"Hell, no!" Hermione exclaimed, and for the second time this evening, he let out a relieved breath that surprised even himself. Obviously, the idea of Miss Granger and Mr. Weasley as a couple bothered him. He pondered this a moment, trying to analyse the feeling. Well, it would have been a marriage bound for disaster. The boy was no match for her intellectually, and she would doubtlessly wither like a plant without water if she had to endure mindless talk about Quidditch and other profanities for the rest of her life.
"That's where Ron made his mistake. He still considered me his girlfriend at the time he made the pledge, but..."
"But you didn't reciprocate his feelings?"
Hermione shook her head. She couldn't believe she was discussing her love life with Snape, of all people.
"I had a thing for him for a while in our sixth year – before everything fell apart – but he never noticed me. And last year, just when he started showing interest and I thought that things had a chance of going somewhere, he just left us. I understand that he was scared and felt over his head – but so did we. It felt like betrayal at the time. I realized then that we weren't compatible. Unfortunately, we hadn't discussed things between us – I was too much of a coward and afraid of another confrontation, and Ron... well, I hadn't known that he was still hoping we could pick up where we left off. Until New Year's Eve that is..." She cleared her throat. "Anyway, after the war, Lavender Brown approached Ron with renewed interest. By the end of summer, she was officially his girlfriend. It was then that he started to get very nervous for not having done anything spectacular to fulfil his oath."
"Why did he think he needed to do something spectacular? Because of Mr. Potter's rather unfortunate performance? Or did he believe the Netherfairies demanded more drama?"
"I guess he just didn't know how to prove to Lavender that he was serious about her other than proposing to her."
"Oh dear!" he said sarcastically. "Doesn't he realise that because of his vow, he will not get out of this marriage promise alive – unless it's Miss Brown who chooses to end the relationship?"
"I don't think he does. And we haven't had the heart to tell him yet. Hopefully, it won't be necessary. They seem very happy together."
"Which leaves us with you, Miss Granger. Have you fulfilled your pledge yet?"
"No. It was impossible up to now... See, I needed to speak to you in order to do it and – well, given that you were still recuperating and no one could tell where you were..."
After Nagini's attack, everybody had believed him dead. After all, they had seen him die. It was the moment she still relived in her nightmares every night. Nobody knew what had happened to his body. When they had returned to the Shrieking Shack, it had miraculously vanished. She had clung to that little shred of hope then that he had been able to save himself somehow. He had been on her mind ever since, and she had been filled with relief and gratefulness beyond measure when she learned that he had been Apparated to safety by Draco Malfoy. He had been in St. Mungo's for a while, but had vanished from the wizarding world after his name had been cleared. It had been a big surprise when Headmistress McGonagall had announced that Severus Snape would return to Hogwarts as Potions Professor.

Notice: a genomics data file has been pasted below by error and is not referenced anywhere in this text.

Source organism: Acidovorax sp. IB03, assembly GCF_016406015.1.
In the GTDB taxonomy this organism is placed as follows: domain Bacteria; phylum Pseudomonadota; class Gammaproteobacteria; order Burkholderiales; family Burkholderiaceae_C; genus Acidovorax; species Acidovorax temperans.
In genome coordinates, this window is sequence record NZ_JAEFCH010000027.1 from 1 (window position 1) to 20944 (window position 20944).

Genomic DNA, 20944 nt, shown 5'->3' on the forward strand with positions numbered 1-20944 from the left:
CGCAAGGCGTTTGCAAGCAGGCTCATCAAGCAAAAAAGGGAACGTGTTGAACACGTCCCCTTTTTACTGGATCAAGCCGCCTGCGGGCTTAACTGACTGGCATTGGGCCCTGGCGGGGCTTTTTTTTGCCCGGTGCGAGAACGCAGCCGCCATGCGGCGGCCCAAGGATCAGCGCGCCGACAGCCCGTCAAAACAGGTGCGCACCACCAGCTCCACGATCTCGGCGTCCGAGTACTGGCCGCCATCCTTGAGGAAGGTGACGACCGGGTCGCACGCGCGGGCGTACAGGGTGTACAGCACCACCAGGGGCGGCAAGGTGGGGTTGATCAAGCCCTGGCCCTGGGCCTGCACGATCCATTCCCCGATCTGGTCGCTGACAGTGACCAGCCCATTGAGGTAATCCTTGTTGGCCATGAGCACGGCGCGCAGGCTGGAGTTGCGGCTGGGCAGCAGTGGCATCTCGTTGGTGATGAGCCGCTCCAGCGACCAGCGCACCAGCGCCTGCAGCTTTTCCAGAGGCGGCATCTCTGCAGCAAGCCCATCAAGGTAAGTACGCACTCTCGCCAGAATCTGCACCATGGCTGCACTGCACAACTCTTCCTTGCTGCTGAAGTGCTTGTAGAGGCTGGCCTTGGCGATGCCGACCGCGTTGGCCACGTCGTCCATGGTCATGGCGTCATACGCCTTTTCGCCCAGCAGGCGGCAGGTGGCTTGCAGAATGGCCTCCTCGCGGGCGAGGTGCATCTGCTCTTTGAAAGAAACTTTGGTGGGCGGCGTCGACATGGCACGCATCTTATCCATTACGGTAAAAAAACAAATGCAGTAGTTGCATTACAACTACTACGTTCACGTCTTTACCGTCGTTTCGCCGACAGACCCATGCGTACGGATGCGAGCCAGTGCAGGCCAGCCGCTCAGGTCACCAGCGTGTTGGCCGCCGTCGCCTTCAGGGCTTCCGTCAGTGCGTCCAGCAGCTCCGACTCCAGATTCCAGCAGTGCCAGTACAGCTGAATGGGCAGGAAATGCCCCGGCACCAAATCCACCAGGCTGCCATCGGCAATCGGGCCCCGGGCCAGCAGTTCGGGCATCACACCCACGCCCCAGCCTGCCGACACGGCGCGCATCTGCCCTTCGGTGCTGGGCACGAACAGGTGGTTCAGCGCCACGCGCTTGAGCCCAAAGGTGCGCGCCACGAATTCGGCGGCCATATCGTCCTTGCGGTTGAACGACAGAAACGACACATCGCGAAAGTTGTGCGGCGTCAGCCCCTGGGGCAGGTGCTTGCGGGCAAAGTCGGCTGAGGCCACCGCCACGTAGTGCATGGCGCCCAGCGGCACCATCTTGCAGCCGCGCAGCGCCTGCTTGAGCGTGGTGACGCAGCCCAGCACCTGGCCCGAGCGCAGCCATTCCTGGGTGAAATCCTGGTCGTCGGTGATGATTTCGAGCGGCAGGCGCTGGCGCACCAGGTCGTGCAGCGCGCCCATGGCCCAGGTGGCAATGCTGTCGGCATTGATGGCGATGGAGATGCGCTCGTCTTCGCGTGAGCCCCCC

All in all, the news had been received with little enthusiasm. War hero or not, the last year had been traumatising for many students, and learning that his part in it had been largely a charade to fool Voldemort hadn't made it easy to forgive and forget. Apart from the Slytherins, Hermione had been the only student who was happy to see him return. She hoped that fulfilling her vow would finally bring closure and at least give her a little peace.
"I suppose we're now getting to the part where you explain what I have to do with your vow..." Professor Snape said, his face blank as usual and not giving away any feeling except for the slight undertone of annoyance that was always present with him. If he was curious or suspicious, he hid it well behind his sarcasm and cold detachment. "Let me guess..." he ventured, raising his brow. "You pledged the life of your firstborn child, and now you're looking to me to find a way out of the deal with Dark magic?"
"No, nothing as bad as that." She took a deep breath and braced herself for the storm. There was no way around this. She had to say it at some point, although right now, she wasn't sure if maybe falling dead on the spot wasn't the better option.
"I vowed that, if I survived the war, I would ask you to kiss me."